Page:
Looking to make noise

  • #6 Mississippi State (7-7). Mississippi State is a classic bubble team. They are a respectable 7-7 in the nation’s best conference. They have several "nice" wins over teams like FSU, Georgia Tech, and Ole Miss. But in true bubble team style, they hurt themselves with some missed opportunities such as a loss to South Carolina last weekend. As the #6 seed and finishing ahead of teams like Kentucky and Auburn, they can be considered the surprise of the conference. Their first round game isn’t as easy as it seems though. #11 seed Florida might be 2-12 in the SEC, but the Gators played MSU to within five points during the regular season.
  • #7 Kentucky (6-8). Kentucky looked to be set up to finish .500 in the conference, but they blew it by losing at Florida. Kentucky is really under the gun now. They had one of their best seasons in decades last year and made the NCAA Tournament. They were ranked entering this season. But the signature wins that led them to the postseason last year didn’t come this year, and now the Wildcats find themselves in a desperate situation. The need to beat Arkansas on Thursday and possibly upset Georgia on Friday to have much confidence in a repeat NCAA invitation.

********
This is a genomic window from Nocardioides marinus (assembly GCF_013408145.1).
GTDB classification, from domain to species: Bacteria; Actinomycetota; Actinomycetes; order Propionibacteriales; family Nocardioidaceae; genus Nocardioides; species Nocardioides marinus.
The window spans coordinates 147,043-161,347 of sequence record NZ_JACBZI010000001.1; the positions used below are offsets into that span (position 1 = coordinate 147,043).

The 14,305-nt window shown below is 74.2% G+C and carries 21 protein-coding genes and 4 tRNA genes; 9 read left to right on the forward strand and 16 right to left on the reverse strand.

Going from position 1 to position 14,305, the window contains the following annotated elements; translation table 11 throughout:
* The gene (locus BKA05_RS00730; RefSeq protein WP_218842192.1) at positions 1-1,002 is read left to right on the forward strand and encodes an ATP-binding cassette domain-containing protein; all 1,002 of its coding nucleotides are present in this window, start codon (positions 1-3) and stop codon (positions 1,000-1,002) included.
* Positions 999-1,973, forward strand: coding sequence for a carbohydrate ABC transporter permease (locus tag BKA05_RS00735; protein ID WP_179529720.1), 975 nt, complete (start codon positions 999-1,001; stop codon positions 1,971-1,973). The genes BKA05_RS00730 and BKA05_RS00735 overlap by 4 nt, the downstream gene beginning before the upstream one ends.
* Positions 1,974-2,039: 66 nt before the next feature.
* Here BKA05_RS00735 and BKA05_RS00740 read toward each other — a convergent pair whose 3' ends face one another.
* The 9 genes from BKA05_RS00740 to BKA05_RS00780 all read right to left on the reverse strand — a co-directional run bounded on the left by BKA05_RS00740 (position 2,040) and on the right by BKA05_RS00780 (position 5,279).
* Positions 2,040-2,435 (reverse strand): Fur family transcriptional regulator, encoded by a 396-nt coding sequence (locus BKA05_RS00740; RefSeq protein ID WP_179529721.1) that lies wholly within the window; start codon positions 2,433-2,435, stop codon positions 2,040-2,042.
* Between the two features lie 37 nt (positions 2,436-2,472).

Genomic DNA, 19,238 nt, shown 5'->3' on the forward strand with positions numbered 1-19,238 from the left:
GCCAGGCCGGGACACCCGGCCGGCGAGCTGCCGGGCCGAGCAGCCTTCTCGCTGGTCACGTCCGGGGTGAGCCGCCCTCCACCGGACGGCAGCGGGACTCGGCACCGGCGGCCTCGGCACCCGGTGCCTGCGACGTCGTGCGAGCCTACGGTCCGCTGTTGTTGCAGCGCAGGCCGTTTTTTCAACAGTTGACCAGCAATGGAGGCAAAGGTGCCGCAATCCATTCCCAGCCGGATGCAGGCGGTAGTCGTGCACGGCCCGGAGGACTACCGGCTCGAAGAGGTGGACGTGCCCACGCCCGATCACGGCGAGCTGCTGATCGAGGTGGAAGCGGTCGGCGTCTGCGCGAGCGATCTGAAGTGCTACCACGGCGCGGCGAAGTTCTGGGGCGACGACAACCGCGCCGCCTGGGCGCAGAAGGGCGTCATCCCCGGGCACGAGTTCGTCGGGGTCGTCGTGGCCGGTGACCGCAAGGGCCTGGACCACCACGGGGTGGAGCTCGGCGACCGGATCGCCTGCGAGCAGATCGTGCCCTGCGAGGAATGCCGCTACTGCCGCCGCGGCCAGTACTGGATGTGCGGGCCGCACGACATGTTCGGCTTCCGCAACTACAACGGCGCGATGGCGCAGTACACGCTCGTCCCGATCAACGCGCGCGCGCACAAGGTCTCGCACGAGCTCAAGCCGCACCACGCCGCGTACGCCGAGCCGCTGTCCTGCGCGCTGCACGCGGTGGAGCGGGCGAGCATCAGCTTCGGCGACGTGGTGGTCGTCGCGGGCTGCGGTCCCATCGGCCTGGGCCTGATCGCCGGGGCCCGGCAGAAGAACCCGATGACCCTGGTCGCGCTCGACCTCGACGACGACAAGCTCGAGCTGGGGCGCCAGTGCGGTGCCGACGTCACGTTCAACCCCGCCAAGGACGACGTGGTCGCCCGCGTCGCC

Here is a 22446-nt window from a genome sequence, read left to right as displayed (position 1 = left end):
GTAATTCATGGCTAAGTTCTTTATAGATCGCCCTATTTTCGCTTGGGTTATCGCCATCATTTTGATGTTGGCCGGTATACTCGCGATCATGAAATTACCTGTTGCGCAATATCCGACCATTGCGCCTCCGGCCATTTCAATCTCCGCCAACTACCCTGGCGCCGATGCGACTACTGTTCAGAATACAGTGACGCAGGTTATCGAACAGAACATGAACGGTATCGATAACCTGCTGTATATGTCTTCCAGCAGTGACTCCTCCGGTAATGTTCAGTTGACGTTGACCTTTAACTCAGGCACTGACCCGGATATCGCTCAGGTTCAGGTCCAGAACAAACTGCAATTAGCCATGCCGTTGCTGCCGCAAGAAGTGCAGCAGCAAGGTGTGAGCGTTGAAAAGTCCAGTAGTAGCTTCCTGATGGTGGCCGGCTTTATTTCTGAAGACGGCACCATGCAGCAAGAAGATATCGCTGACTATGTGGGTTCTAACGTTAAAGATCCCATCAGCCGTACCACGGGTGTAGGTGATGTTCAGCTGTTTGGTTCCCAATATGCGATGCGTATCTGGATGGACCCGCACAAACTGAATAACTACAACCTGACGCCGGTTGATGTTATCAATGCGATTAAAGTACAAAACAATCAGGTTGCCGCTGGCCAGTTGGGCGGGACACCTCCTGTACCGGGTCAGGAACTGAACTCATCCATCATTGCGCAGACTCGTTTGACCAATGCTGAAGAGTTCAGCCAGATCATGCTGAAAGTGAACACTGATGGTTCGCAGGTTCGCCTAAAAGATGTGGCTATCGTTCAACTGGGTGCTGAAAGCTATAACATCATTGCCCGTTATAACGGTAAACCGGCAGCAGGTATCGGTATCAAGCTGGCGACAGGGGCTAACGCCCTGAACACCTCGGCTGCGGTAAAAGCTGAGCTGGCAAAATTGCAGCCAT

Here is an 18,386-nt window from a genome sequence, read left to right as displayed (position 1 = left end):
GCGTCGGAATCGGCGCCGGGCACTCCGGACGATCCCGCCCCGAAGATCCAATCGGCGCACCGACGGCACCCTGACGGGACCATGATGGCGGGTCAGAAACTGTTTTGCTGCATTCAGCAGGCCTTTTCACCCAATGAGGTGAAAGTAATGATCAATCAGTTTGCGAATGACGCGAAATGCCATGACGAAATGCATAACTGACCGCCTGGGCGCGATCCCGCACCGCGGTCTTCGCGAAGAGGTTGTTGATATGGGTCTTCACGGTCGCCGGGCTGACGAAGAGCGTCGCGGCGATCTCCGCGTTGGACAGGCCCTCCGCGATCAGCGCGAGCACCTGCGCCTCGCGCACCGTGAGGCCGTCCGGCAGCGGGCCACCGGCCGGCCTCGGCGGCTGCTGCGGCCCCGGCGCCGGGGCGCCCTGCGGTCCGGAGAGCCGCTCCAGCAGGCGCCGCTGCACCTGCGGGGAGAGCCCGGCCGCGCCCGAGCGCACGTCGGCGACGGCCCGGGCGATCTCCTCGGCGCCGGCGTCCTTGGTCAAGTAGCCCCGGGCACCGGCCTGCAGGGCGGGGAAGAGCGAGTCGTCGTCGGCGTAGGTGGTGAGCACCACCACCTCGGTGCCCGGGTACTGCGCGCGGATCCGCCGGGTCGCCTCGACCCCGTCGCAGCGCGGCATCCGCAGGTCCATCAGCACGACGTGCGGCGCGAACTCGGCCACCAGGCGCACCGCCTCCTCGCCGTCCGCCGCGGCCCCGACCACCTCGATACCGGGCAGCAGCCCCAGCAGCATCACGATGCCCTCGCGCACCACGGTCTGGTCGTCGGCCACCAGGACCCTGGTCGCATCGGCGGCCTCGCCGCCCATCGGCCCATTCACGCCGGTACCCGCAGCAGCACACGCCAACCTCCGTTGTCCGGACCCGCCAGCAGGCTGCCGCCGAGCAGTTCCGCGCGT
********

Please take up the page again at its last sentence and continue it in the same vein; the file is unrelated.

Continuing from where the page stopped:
Just hanging on

  • #8 South Carolina (6-8). South Carolina is reasonably hot for a lower seed. They’ve won three of their final five games with the two losses coming to Georgia and Vanderbilt. They’ve been a thorn in the side to SEC peers like Kentucky, Auburn, and Mississippi State. They might not be done yet – another win over Auburn on Thursday could sink the Tigers’ postseason hopes. South Carolina has too poor of an overall record and no wins of significance to have any NCAA aspirations, but their solid finish could land them a WNIT bid.
  • #9 Auburn (6-8). Despite a sub-.500 conference record, Auburn actually holds on to slim NCAA chances. They have a freakishly high RPI (#35) considering their record and lack of really stellar wins. If they survive a rematch with South Carolina, Tennessee might be standing between the Tigers and a tournament bid on Friday.
  • #10 Arkansas (3-11). Arkansas is an example of a talented young team that hasn’t come together yet. They have speed, decent shooting, and a presence inside. They won 14 of their first 15 games this season and earned a ranking, but that was before SEC play. They showed what they’re capable of in the past week by taking Tennessee to overtime and playing Georgia even for a half. They are in a position to play spoiler in Duluth; a win over Kentucky to avenge a 20-point loss just a week ago would all but end Kentucky’s NCAA hopes.

Upset Special?

  • #11 Florida (2-12). With a lame duck coach and a 2-12 SEC mark, Florida might seem like an odd team to keep an eye on. But they haven’t quit on their coach and have won two games down the stretch. A win over Kentucky last weekend was huge both in terms of what it meant to Kentucky’s NCAA hopes and the confidence it could give Florida entering the tournament. Florida played their first-round opponent, Mississippi State, close during the regular season, and they are capable of shocking MSU if the Bulldogs come out tight. We’re only a year removed from a Florida team that upset LSU and Tennessee in the same season.